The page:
Members of the San Pedro Peninsula YMCA swim team used flashlights recently to read stroke instructions during a chilly workout at Miraleste High School in Rancho Palos Verdes.
The sun had long since set, leaving a partial moon and a breathtaking view of the lights of Los Angeles and Long Beach harbors. A single spotlight illuminated the icy deck around the school pool, where about 40 youthful swimmers churned up and down the dim lanes, warmed by water heated to a competition-enhancing 80 degrees.
"I swear, this is the coldest place in the world," YMCA Coach Dan Halladay said, hands tucked into the pockets of his jacket.
Icebergs are warmer. But swimmers at the Y shake off shivers. Such sessions are daily rituals at the club, which attracts members from all over the South Bay.
Workouts don't begin before 5 p.m. and usually last three hours. The swimmers, some as young as 5, train in the dark each winter night in the brisk hilltop weather.
Miraleste is one of four facilities used by the San Pedro Peninsula YMCA, which draws its name from a merger of three smaller swim programs several years ago. The club has emerged to become the strongest program in the South Bay and perhaps one of the top 10 in Southern California.
About 125 swimmers train with the club on a daily basis, and much of its success has to do with the variety of young people it attracts.
April Simmons, 9, of Los Angeles lives near L.A. International Airport, but she and her father, R.D. Simmons, drive to Miraleste five times a week.
Roy Elliott, a sophomore at Mira Costa High in Manhattan Beach, takes a bus, then hitches a ride home with a coach.
Claudia Martinez, 17, a junior at Carson High, was told by the coach of another swim club that she would receive better training at the Peninsula Y.
"We draw a lot of kids from outlying areas," explained Halladay. "We attract minority families from outlying areas. It's a good mix."
Many of the area's top high school swimmers train exclusively with the club and then represent their schools in championship meets, Halladay said. For example, none of the four high schools in the Torrance Unified School District has a swimming pool, yet Halladay is training about a dozen students to represent the district in the Southern Section finals in May.
Said John Shieh, 15, a sophomore at North Torrance High: "It's kind of tough not having a pool at school . . . but it is a good feeling (to be able to represent the school)."
Ironically, the South Bay, home of the Beach Boys and surfing, is not a swimmer's paradise, Halladay said. It lacks facilities. "The excuse is: 'Why do we need pools when we have the ocean nearby?' "
Halladay has been head coach of the club since the merger in 1984. He grew up in Torrance but swam only briefly as a youth. However, his younger brother, John, was a national record-holder at the University of Indiana in the mid-1970s. Their father, Scott Halladay, ran a swim club in Hawthorne, and Dan, who attended UCLA, helped out.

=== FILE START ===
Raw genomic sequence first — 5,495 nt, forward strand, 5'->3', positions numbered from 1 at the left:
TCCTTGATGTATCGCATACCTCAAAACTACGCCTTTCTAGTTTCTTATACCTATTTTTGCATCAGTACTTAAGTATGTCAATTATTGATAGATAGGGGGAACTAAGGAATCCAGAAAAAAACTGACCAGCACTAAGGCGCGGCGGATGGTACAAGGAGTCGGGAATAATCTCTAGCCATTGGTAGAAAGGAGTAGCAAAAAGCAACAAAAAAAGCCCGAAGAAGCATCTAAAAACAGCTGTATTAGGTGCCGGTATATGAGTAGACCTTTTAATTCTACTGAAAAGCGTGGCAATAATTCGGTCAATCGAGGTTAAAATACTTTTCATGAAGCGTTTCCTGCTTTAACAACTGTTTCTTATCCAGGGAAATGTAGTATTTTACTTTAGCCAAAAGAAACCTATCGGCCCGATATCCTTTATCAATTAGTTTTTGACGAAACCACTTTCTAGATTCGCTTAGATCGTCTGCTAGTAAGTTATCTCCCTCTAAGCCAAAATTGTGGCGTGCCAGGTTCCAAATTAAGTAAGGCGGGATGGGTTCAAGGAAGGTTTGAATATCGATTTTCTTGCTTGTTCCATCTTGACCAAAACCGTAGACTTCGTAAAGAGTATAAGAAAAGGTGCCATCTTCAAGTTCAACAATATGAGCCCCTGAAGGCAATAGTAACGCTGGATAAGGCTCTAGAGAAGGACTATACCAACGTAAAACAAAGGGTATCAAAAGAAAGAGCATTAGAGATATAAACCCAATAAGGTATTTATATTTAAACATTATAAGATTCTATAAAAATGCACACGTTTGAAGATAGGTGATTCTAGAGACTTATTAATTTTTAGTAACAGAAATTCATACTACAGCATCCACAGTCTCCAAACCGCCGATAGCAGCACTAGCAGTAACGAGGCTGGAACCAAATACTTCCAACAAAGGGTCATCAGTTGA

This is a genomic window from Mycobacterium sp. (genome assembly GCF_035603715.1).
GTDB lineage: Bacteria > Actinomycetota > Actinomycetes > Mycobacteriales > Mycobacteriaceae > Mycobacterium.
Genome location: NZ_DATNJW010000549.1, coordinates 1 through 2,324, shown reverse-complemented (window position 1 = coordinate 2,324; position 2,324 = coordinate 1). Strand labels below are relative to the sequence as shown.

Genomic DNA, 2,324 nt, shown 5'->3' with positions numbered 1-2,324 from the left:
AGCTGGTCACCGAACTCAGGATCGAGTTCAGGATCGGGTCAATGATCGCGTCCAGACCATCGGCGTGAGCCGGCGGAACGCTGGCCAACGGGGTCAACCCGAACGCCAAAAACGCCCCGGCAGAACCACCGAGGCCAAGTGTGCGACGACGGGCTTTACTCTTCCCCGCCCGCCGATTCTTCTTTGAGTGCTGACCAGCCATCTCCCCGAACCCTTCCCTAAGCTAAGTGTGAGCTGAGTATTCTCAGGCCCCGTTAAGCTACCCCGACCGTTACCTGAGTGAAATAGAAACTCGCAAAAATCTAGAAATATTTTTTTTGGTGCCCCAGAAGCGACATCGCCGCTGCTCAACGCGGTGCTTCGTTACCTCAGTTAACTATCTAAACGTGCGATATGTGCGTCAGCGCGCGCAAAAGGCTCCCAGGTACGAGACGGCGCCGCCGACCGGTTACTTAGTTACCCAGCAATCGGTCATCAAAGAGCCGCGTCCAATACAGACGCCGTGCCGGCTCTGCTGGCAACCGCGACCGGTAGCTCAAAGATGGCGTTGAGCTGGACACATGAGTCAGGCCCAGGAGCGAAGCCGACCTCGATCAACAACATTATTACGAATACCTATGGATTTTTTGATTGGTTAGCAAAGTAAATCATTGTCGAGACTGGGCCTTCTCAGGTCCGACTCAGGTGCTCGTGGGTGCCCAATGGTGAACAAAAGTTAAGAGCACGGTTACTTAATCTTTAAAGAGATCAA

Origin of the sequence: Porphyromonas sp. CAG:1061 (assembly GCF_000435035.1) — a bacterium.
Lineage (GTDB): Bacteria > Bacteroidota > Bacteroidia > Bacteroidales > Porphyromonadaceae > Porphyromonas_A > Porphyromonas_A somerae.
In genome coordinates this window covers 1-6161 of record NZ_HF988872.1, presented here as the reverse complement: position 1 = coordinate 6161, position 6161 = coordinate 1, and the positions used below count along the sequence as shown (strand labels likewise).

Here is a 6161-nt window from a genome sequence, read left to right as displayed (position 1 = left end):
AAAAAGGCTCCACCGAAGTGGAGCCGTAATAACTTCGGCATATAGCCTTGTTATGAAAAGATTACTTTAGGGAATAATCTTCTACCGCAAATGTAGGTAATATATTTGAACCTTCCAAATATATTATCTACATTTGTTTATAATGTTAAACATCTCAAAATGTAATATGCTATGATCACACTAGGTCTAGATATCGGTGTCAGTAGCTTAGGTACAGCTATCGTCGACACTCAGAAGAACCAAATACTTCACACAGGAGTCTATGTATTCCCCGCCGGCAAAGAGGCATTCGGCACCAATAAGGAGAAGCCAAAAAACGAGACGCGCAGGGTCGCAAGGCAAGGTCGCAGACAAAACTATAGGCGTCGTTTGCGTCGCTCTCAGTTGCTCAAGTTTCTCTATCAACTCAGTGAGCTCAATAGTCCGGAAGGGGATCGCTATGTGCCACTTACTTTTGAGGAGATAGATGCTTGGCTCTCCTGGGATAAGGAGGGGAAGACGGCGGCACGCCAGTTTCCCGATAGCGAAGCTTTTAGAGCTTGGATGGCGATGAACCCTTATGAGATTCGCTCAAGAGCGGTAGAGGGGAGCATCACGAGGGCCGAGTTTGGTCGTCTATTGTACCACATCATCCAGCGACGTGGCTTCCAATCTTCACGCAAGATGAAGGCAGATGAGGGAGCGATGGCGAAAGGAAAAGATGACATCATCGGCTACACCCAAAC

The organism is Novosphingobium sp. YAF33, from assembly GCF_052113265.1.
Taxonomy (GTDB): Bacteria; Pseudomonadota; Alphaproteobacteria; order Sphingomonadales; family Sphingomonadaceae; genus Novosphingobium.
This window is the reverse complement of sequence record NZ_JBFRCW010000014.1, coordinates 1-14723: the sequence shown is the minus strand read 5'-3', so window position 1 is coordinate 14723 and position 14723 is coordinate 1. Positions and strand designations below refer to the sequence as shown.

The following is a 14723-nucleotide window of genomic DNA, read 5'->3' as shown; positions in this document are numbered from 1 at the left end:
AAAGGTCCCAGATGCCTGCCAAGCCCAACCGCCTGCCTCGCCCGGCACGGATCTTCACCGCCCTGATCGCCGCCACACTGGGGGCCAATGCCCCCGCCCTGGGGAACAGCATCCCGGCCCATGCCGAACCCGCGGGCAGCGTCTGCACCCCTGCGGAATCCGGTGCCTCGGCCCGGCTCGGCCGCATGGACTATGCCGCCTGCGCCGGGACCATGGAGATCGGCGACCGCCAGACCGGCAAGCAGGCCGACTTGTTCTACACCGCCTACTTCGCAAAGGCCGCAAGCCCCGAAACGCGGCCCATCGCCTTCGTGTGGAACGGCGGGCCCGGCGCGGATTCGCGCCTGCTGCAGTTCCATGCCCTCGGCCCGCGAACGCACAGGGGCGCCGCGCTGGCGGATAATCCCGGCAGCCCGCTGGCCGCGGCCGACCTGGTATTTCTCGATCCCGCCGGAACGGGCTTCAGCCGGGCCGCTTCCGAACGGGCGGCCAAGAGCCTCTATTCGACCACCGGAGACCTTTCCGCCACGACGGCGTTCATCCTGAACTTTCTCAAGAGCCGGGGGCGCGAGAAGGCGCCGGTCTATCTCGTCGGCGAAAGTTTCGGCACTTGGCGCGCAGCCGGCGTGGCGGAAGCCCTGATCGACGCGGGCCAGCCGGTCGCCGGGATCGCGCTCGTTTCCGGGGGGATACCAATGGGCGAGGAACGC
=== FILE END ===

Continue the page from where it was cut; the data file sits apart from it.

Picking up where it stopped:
Soon, he said: "I became hooked on coaching."
The San Pedro Peninsula YMCA also uses pools at Rolling Hills and Palos Verdes high schools and at the YMCA facility in San Pedro. Unlike most swim programs, the club is sanctioned to compete in both U.S. Swimming Assn. and YMCA meets, which helps attract more recreational swimmers.
But it has its share of elite swimmers, too. For example, Rolling Hills High junior Deborah Kory, ranked among the nation's top 25 in the 100- and 200-meter breast stroke, trains at Miraleste with Halladay.
Club members range from 5 to 20 years old. They pay dues of $45 a month and are required to participate in one fund-raising activity a year, "usually a swim-a-thon," Halladay said.
The coach tries to keep fund raising to a minimum.
"We're not out pressing for money," he said. "We do OK. I'm sure that if we had a financial problem, the parents would rise to the occasion."
During the summer, membership swells to around 200 swimmers. Eight to 15 instructors hold workouts at the various facilities. Most receive salaries of at least $7 an hour. Halladay, who holds a full-time job in the Torrance Recreation Department, receives $1,500 a month. The club operates on a budget of $95,000 a year.
"I don't think anyone on our staff is doing this for money," Halladay said.
Jo Scudamore of Palos Verdes Estates, who has put two children through the program, explained how Halladay can attract a large staff with so few bucks.
"Nobody makes a living running a swim program. Swimming is a lifestyle," Scudamore said. "It's every year, year round. It's not like the American Youth Soccer Organization or Little League."
Kory agrees: "If you want to swim on a national level, you have to put in two to three hours a day of your time."
Halladay, a laid-back guy who resembles Dennis Miller of "Saturday Night Live," said the club keeps its swimmers because of its low-key philosophy: "We stay away from yelling. There is no group guilt here. We don't make everyone hate each other and hate the sport."